Criminal Defense Myths

Myth: The police did not read me my Miranda Rights, so my statements cannot be used against me.

Truth: The police only need to read you your rights if you are (1) in custody and (2) being interrogated. Basically, if the police are questioning you before they have decided to arrest you, any statement you make can be used against you at trial. Likewise, if you make any statements after you are arrested that are not in response to direct interrogation, these are also fair game for use at trial. Many prosecutors have now implemented a policy of questioning suspects after arrest and before they are brought before a Judge for arraignment, where they will be assigned a public defender if they have not retained private counsel. Hiring an experienced criminal defense attorney as soon as possible after arrest can often make a crucial difference. An attorney can contact law enforcement while a suspect is in custody and stop any interrogation.

Myth: The police did not have a search warrant, so anything they found will be excluded in court.

Truth: First, unless you have some “expectation of privacy” regarding the property, generally no warrant will be necessary for it to be used against you in court. For example, to have evidence excluded in court, you would need to show that you owned or were in possession of the item in question, and that the property was taken from a location where you had an expectation of privacy, such as a home where you live or a car which you own. Moreover, there are many exceptions to this rule. For example, if you give the police permission to search your car or if the police have a proper basis for the search, the evidence will come in at trial even if the police did not have a warrant. An aggressive trial attorney will put on a strong defense and request various pre-trial hearings where they will attempt to get this evidence suppressed so it cannot be used at trial, which may have the result of weakening the prosecution’s case to the point where they will be forced to make a favorable plea deal or even dismiss the criminal charges.

Myth: The police or prosecutors cannot prove that I did anything, so all charges will be dismissed.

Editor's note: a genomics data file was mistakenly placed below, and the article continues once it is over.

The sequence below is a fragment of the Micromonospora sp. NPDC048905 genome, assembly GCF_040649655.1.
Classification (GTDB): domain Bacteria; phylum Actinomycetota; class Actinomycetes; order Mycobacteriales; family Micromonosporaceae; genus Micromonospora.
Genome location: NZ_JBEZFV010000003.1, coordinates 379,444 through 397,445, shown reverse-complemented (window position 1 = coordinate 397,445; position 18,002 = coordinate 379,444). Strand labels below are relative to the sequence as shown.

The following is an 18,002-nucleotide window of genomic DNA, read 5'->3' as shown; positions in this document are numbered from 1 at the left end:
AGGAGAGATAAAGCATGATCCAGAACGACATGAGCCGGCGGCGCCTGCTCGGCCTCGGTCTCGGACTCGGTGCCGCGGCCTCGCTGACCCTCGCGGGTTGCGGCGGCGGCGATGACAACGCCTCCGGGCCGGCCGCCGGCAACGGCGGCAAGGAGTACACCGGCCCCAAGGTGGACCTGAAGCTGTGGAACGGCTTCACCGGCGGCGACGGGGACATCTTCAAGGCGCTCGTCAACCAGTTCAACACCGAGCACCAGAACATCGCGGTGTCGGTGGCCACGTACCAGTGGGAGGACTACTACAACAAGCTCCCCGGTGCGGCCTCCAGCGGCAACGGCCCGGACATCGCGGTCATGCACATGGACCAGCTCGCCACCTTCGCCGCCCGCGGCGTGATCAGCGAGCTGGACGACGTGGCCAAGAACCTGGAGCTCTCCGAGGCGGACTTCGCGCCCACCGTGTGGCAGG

Truth: Most people assume that because any charges must be proved beyond a reasonable doubt they will not be able to bring a case against them unless they have overwhelming evidence. In a criminal case, you will not know what evidence authorities actually have against you often up until just before trial. While the idea of “plausible deniability” or reasonable doubt sounds good, in truth the prosecution has probably brought many similar cases before and knows what to look for and how to build a case against you. They may be aware of evidence which you do not even know existed, or have a cooperating witness prepared to testify against you (whether truthfully or not). The prosecutor does not necessarily need direct evidence, such as fingerprint, DNA or eyewitnesses, and can often build a circumstantial case to show that you most likely committed this crime. Your fate will then be in the hands of a jury. While the jury will be bound by the law set out by the Judge, oftentimes, whether consciously or not, their decision may be influenced by their own feelings, biases and whims. A court is very reluctant to overturn a jury verdict except in most extraordinary cases, and sadly innocent people do get convicted of crimes they did not commit. A dedicated criminal defense attorney will put the prosecution to its burden, and will always be preparing for trial while zealously negotiating a favorable plea deal.